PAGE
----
5. Raise the breastbone! Lifting the center of your sternum, without swaying the back or standing at stiff “military attention,” relaxes the shoulder blades in toward and down the back. The scapula should feel like two flat plates lying or hanging on your back, not wings ready to take flight. Raising the breastbone also lengthens the upper spine (thoracic vertebrae) and helps to suspend the ribcage, encouraging greater abdominal contraction and support of the torso.
6. Chin in! Tuck your chin, inward or slightly down and backward, almost giving yourself a “double chin.” Notice the back of your neck lengthen. Then make sure to relax your jaw. This is a quick fix for most cervical spinal tension and helps to align and loosen the neck. Make adjustments to this exercise until you notice your neck feeling freer and then tilt the head from side to side, as if setting your ears toward your shoulders. This stretch should prevent the lower neck muscles from overworking, especially the large trapezius muscle between the shoulders and neck, allowing the skull to sit tall on the spine.
7. Eye alignment. Wherever you look your spine follows. Look outward widely at something eye level when upright, standing, sitting or walking. Never look down when standing up or walking; it tilts the head and spine downward, causing the shoulders and upper back to round. It also promotes shuffling and missing obstructions in your path. Tired eyes also lead to a tired spine. Resting the eyes from strain, such as staring at a computer screen or hand-held device for long durations, can help your spine – especially your neck – from feeling stiff and sore.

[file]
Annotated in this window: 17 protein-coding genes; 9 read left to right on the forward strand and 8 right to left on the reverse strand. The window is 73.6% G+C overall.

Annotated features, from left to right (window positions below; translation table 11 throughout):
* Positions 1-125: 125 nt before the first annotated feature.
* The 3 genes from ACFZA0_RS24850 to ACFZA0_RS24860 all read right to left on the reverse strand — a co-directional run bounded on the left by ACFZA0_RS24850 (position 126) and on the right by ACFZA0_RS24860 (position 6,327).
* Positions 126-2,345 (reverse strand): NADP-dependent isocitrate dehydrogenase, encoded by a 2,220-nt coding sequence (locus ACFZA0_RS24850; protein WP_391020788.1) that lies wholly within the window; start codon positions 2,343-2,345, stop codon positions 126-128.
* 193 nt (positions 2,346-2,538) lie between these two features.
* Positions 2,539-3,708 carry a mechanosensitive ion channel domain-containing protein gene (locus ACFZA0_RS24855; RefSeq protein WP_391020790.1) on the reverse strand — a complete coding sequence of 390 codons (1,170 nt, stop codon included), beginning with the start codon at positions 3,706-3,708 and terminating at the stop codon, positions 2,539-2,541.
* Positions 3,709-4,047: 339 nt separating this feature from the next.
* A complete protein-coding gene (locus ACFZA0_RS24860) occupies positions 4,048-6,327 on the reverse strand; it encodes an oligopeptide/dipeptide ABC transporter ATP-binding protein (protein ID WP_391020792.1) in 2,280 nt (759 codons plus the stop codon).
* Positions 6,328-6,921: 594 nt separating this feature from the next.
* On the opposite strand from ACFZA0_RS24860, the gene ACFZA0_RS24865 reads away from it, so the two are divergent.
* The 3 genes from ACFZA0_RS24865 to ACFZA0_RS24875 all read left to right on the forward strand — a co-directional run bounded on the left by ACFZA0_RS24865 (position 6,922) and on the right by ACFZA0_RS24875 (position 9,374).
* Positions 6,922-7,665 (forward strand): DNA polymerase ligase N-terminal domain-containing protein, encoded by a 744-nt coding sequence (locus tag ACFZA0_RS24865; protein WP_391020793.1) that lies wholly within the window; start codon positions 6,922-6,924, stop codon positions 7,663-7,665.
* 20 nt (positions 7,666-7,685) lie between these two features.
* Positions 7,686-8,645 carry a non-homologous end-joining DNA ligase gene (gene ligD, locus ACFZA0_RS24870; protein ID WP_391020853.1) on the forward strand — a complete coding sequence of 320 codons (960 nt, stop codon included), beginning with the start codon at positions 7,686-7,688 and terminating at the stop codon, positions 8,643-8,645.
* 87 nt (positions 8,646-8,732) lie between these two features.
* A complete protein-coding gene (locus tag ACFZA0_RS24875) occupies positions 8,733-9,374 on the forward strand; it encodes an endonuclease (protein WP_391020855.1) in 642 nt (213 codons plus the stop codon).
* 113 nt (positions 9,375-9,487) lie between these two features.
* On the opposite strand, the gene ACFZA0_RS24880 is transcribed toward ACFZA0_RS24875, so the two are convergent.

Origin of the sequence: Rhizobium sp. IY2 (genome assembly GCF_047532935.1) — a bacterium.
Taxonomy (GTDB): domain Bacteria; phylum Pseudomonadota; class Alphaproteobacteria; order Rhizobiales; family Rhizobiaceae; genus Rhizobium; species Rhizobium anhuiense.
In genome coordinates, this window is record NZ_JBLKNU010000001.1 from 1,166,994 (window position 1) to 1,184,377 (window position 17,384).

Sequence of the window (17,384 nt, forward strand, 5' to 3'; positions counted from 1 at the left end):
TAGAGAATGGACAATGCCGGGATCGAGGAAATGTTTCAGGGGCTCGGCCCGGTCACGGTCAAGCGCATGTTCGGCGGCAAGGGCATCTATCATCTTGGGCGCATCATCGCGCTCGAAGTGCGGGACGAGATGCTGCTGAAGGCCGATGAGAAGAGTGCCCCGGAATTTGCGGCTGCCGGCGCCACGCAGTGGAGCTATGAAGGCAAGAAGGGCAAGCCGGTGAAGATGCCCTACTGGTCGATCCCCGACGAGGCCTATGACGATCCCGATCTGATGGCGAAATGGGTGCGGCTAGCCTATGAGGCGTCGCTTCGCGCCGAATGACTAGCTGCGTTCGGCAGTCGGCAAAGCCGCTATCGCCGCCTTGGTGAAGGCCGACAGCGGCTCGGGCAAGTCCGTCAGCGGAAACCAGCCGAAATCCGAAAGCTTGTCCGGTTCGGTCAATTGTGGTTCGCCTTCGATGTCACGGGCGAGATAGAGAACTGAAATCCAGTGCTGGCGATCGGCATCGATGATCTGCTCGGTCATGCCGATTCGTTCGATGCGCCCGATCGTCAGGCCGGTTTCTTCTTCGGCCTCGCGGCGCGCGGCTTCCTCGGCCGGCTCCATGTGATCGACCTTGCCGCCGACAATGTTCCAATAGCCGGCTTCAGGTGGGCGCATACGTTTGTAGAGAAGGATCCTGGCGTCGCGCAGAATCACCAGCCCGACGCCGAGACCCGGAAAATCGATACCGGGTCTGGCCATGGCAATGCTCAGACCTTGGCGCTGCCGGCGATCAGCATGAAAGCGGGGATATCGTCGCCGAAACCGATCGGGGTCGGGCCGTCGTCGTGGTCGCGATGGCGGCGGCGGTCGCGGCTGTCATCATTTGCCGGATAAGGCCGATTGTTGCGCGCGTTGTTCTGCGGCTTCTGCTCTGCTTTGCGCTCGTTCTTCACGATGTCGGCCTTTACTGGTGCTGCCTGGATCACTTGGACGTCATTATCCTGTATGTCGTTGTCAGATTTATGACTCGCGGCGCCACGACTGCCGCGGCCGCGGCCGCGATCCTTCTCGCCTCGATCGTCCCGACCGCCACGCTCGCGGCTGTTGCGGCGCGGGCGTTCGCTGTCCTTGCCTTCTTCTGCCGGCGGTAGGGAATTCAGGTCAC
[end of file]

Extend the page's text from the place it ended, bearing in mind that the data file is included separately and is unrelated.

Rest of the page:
SEATED POSTURE and ERGONOMICS:
The term “ergonomics” refers to the study of people’s efficiency in their working environment. In regards to postural alignment this has much to do with sitting at a desk and using equipment efficiently. The main postural issue we face when sitting for long hours in an office environment is “chair-to-desk-ratio.” If the chair is too low or the desk too high, or vice versa, our posture gets thrown and habitual tension or repetitive stress becomes the norm. When seated, the best posture comes from establishing right angle alignments. Sit with the hips spreading apart and backward and the tailbone pointed down at the seat so your “sitz” (ischial tuberosity) bones are planted squarely. The feet should be flat on the floor, the ankles and knees forming right angles and the thigh (femur) bones parallel to the floor, forming a right angle at the hip joint. The spine is then naturally elevated by abdominal support with shoulders relaxed and the head held high. Sitting at a desk, workstation or in a car seat should not require excessive leaning backwards or forwards or slumping to one side. Leaning over a desk or steering wheel causes the shoulders to roll forward and the neck to crane. Arms should also have a relaxed, draped shape – not overly extended or tense. Your mouse and keyboard should be well within reach so that the elbow can remain bent, pointing toward the floor or your thigh. If you have trouble seeing the computer screen at your desk or the road when driving, adjust your seat or have your eyes checked. Laptops can cause further slumping or rounding of the spine and should be placed at a level at approximately the height of your navel. Please see diagrams for further information about workstation ergonomics.
MORE TIPS for BALANCE:
Floating head. Imagine a string attached to the center of your crown suspending you upward. This should make you feel like your head is floating and winds up making your ears more level, helping to stabilize your orientation and equilibrium.
When balancing on one leg, the “eyes have it!” Stare at one spot, a focal point, to stay oriented and keep your balance. Try looking at a spot that’s at eye-level or slightly below where the tip of your nose points out. This keeps you from tipping forward and prevents the spine and shoulders from rounding.
Feel your toes and stay over them. We have ten toes for a reason – balance! Feeling your toes on the floor or ground helps keep your weight over the balls of the feet, recalling the Tripod/Two-thirds rule from above. Try gripping the floor or inside of your shoes with your toes when you need to feel more balanced.